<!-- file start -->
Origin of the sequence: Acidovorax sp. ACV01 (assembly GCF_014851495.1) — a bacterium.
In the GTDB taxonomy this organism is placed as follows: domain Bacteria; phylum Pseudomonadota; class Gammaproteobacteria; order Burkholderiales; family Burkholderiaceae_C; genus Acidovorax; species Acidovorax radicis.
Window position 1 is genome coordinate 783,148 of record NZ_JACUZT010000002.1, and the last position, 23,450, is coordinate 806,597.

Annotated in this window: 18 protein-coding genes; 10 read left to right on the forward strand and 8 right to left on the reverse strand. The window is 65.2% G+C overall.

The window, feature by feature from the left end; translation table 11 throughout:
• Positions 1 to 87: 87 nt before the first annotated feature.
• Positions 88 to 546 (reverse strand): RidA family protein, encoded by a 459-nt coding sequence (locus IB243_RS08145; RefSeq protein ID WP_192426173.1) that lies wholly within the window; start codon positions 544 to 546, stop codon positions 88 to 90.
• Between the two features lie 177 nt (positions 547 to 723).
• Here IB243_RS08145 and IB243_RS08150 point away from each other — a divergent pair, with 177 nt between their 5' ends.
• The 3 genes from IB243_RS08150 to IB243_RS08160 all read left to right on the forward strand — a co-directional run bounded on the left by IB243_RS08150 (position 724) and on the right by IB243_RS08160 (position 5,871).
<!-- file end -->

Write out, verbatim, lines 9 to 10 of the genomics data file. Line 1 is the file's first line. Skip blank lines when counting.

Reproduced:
• Here IB243_RS08145 and IB243_RS08150 point away from each other — a divergent pair, with 177 nt between their 5' ends.
• The 3 genes from IB243_RS08150 to IB243_RS08160 all read left to right on the forward strand — a co-directional run bounded on the left by IB243_RS08150 (position 724) and on the right by IB243_RS08160 (position 5,871).